#AtoZChallenge: April 12 – K is for Kamikaze

“The Kamikaze (神風?, literally: "God wind"; common translation: "Divine wind") [kamikaꜜze] ( listen), official name: Tokubetsu Kōgekitai (特別攻撃隊?), Tokkō Tai (特攻隊?), or Tokkō (特攻?), were suicide attacks by military aviators from the Empire of Japan against Allied naval vessels in the closing stages of thePacific campaign of World War II” - http://en.wikipedia.org/wiki/Kamikaze Often we talked about … Continue reading #AtoZChallenge: April 12 – K is for Kamikaze

#AtoZChallenge: April 11 – J is for Jalfrezi (a Rite)

April 11: Jalfrezi (a Rite) With a deep bow to @DirtyLittleW and @tinynibbles The light of the dying sun reflects over the tiles in the kitchen. On the stove the large pot diffuses paradise scents: we have refined this dish for years, every step further along the path of… perfection. In the dining room I hear you … Continue reading #AtoZChallenge: April 11 – J is for Jalfrezi (a Rite)

The Page

Chapters One and Two are out! I'm grateful for comments from readers and writers... This is "work in progress", an unfinished novel which is still evolving, with characters running away, doing their own things! The virtual locations, Berlin and then the "Mindless Island" are in Metaverses (respectively Twinity, renamed Tarsus, and SL) but also, in … Continue reading The Page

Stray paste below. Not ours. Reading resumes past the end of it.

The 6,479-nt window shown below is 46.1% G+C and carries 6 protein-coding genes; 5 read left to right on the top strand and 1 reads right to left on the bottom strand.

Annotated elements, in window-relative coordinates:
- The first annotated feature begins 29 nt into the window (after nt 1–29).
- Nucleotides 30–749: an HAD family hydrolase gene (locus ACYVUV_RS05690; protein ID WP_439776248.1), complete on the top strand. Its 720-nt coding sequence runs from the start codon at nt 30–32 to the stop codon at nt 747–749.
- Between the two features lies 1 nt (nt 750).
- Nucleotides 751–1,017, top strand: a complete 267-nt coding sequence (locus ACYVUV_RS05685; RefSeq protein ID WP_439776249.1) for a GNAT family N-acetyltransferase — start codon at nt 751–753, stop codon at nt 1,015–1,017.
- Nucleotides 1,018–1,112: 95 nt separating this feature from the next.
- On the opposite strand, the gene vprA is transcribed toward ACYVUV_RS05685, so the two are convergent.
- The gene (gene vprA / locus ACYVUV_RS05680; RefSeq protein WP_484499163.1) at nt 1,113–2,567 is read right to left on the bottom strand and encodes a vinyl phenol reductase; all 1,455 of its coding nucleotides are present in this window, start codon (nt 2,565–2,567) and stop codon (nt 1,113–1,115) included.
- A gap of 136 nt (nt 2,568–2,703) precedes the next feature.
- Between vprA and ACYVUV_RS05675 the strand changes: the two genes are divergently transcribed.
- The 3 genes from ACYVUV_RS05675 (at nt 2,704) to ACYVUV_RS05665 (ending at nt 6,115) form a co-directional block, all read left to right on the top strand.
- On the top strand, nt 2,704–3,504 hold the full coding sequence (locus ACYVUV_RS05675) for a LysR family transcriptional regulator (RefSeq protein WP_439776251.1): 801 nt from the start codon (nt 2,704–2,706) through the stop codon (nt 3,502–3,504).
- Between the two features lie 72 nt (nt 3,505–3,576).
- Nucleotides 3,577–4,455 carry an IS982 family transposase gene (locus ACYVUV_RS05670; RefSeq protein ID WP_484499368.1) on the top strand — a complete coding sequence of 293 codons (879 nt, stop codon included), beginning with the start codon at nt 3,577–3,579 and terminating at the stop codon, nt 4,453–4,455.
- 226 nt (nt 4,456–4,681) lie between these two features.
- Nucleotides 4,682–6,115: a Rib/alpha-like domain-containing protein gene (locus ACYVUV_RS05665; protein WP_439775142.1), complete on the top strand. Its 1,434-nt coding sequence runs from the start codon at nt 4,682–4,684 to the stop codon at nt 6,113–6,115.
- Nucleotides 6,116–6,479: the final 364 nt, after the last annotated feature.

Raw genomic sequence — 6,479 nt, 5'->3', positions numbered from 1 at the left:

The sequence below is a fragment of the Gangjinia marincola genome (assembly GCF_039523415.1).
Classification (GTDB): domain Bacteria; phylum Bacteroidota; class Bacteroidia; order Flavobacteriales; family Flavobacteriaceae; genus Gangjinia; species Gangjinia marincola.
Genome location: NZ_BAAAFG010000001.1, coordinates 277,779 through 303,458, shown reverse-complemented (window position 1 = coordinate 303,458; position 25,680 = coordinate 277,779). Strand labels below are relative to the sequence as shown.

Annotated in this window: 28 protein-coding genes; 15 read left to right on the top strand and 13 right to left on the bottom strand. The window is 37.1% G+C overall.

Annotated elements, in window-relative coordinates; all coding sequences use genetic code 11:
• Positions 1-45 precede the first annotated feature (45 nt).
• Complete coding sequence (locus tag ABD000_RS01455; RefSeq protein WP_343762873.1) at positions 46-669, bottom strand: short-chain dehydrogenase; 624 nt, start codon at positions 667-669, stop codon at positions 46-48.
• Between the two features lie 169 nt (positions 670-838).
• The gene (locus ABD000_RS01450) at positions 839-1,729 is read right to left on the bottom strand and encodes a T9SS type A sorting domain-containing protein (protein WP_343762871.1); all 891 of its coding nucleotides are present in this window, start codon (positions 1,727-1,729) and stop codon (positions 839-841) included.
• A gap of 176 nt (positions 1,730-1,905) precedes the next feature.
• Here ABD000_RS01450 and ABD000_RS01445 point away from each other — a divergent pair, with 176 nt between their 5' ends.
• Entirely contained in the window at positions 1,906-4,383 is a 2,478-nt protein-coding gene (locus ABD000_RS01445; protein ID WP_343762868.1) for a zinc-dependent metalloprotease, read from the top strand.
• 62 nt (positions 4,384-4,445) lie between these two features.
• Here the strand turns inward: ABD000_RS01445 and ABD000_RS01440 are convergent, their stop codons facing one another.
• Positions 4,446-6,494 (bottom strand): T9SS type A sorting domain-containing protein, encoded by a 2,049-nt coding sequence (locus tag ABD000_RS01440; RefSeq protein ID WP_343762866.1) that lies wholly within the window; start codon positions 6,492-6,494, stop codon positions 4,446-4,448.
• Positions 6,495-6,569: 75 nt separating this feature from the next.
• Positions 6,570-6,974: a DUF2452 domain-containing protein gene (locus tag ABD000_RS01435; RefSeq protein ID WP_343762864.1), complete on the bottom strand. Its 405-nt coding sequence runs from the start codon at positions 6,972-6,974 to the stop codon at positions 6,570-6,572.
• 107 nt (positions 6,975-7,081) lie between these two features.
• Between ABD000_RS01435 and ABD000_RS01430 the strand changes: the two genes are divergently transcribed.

#AtoZChallenge – April 10: I is for Ibuprofen

“Ibuprofen works as a painkiller by affecting chemicals in the body called prostaglandins. Prostaglandins are substances released in response to illness or injury. They cause pain and inflammation (swelling). Prostaglandins that are released in your brain can cause a high temperature (fever or pyrexia).” (From http://www.nhs.uk/Conditions/Painkillers-ibuprofen/Pages/Introduction.aspx) He knew he had been hit: instant darkness, the … Continue reading #AtoZChallenge – April 10: I is for Ibuprofen

#AtoZChallenge: April 9 – H is for hacker

April 9: Hacker “It is by poking about inside current technology that hackers get ideas for the next generation. No thanks, intellectual homeowners may say, we don’t need any outside help. But they’re wrong. The next generation of computer technology has often—perhaps more often than not—been developed by outsiders.” – Paul Graham continue

A room to write, to think, to escape…

findingtimetowrite

Sorry to disappoint you, but I am not going to give you a summary or review or debate about Virginia Woolf’s seminal and polemical essay published in 1929 entitled ‘A Room of One’s Own’.  There is a detailed analysis of the book on SparkNotes, but reactions to this proto-feminist essay are usually mixed.  When I reread it recently, I was pleasantly surprised to find it much wittier and easy to read than I had remembered, and certainly more accessible than many of her novels.

Anyway, the title of my post today has more to do with that essential element of a writer’s life: the space where they can do the actual writing.  I have nothing but admiration for those writers (Jane Austen, for instance) who manage to write in the family room, a constant victim of interruptions and misplaced curiosity.  For myself, I completely understand Virginia’s statement:

‘It is…

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